What is FATCA?

The Foreign Account Tax Compliance Act (FATCA) is legislation enacted in March 2010 by the US Government, executed on 1st January 2013.

The purpose of FATCA is to stop American citizens from dodging US tax by using foreign subsidiaries to invest in the US through foreign accounts. FATCA imposes a 30% withholding tax on foreign entities that refuse to disclose the identities of their US clients.

Payments subject to a 30% withholding tax include payments sources from the US such as interest, dividends, rents, salaries, premiums, annuities and any other gross proceeds which could produce interest or dividends from sources within the US.

Foreign banks and other financial institutions, including foreign insurance companies, must therefore provide the evidence to verify US status within a time limit. Failure to provide evidence within the agreed timescale, or if the individual fails to disclose assets in full in their annual tax returns to the IRS, the foreign financial institution must treat their account as a recalcitrant account and must withhold all US source income and payments from them and will also be subject to 30% withholding tax.

What happens if a FFI does not comply with FATCA?

Any foreign financial institution that does not enter with the IRS will be listed as Non-Participating FFI and any US-source payments to these institutions will also be subject to 30% withholding tax that is deducted directly from the IRS.

What does an FFI have to do?

An FFI may enter into an agreement with the US revenue authorities requiring it to report all US citizens' accounts. They must be able to capture the status of an individual, have systems to withhold tax and to report. Certain countries like the US, Italy, Spain and France are currently negotiating an agreement with the US government to facilitate the exchange of information.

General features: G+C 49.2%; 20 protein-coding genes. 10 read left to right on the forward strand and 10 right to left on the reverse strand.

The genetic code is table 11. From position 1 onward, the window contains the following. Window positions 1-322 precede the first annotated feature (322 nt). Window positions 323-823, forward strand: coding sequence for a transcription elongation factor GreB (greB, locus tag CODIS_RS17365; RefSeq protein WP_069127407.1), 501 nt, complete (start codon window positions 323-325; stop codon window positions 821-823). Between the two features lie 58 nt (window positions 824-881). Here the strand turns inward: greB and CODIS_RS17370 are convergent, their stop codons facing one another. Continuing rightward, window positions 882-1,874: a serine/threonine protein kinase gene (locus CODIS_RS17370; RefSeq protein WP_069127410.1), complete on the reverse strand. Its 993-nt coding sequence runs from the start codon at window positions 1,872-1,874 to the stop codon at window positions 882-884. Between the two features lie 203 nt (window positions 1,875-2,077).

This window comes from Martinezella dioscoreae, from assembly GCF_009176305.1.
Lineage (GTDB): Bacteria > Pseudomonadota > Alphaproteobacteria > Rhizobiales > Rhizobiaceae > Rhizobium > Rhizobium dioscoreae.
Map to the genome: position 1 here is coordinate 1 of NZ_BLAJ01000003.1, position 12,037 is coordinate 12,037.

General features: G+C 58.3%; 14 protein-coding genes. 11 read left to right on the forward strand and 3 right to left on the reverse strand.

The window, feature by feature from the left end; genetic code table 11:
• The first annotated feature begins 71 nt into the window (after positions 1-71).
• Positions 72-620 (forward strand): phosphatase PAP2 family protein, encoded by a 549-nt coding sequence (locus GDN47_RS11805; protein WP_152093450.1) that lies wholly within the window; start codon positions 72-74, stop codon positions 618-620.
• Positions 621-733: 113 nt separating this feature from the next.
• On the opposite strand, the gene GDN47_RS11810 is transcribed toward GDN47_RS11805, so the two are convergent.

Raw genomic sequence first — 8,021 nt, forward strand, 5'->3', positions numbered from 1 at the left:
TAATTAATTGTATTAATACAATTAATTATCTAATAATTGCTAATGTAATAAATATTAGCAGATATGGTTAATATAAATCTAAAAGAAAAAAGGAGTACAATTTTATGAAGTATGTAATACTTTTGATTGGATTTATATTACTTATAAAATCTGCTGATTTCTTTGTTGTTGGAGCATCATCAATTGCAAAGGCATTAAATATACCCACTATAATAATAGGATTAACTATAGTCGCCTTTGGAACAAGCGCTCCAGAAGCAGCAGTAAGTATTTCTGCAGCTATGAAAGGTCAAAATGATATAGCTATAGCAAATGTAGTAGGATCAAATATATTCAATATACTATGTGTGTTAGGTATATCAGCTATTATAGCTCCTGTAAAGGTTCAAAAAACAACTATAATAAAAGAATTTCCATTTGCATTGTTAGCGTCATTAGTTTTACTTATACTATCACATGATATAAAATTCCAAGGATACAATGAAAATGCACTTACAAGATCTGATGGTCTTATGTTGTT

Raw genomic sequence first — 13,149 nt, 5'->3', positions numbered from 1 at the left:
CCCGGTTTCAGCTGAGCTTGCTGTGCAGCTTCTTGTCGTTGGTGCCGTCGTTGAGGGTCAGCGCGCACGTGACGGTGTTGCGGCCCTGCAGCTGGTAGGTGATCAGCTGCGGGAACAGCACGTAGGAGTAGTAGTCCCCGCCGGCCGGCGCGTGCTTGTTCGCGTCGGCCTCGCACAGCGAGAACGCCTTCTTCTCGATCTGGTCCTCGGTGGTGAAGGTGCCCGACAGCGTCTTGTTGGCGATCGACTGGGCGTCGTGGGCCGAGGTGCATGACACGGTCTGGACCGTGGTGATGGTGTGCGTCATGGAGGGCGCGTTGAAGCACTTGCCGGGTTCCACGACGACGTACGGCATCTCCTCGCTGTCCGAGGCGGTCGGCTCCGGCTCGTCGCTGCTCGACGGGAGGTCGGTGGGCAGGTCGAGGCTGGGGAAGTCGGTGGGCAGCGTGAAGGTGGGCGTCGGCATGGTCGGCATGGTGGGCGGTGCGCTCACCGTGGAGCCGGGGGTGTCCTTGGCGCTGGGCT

Phasing process

All FFIs must start registering and sign up to FATCA by June 30, 2013. The withholding tax will be phased in over a number of years commencing with US source income payments in January 2014.

What does a client have to do?

FATCA necessitates certain US taxpayers holding foreign financial assets with an aggregate value exceeding $50,000 to report these assets on new IRS form 8938 and this must be attached to the tax payer's annual tax return.

For most tax payers this will be for tax year 2011, which will be filed in 2012. Failure to report a form 8938 will result in a penalty of $10,000 and $50,000 for continued failure, plus up to 40% penalty for non-reporting of foreign assets.

Does FATCA only apply to banks?

No, the rules also apply to foreign financial institutions as well as non-financial foreign entities, therefore foreign insurance companies as well.

What should US citizens living abroad do?

deVere Group is the world's leading independent financial consultancy group, with more than $10 billion of funds under advice and administration, and over 80,000 clients around the world.

We assured our clients that as FATCA came into law in 2013 our financial advisers would be specialised and will help create customised products for US clients. deVere is now offering its American clients different ways to invest their money that could possibly give them attractive tax advantages, whilst remaining in-line with US laws and regulations.

Nigel Green, CEO of the deVere Group, specified that the company invested heavily in working towards creating a global network of products to achieve with the implementation of FATCA. "We believe that banks not accepting US citizens can act as an investment deterrent for our American clients and have thus made big efforts to be fully equipped to advise them on legal tax efficient solutions that increase their options and allows them to enjoy the benefits of international investments. As an international IFA with offices in most expat countries and the States, deVere is uniquely positioned to offer this advice to US expatriates".

deVere Group holds numerous specialised informative seminars on FATCA. Book your place online or speak to a deVere Financial Adviser today.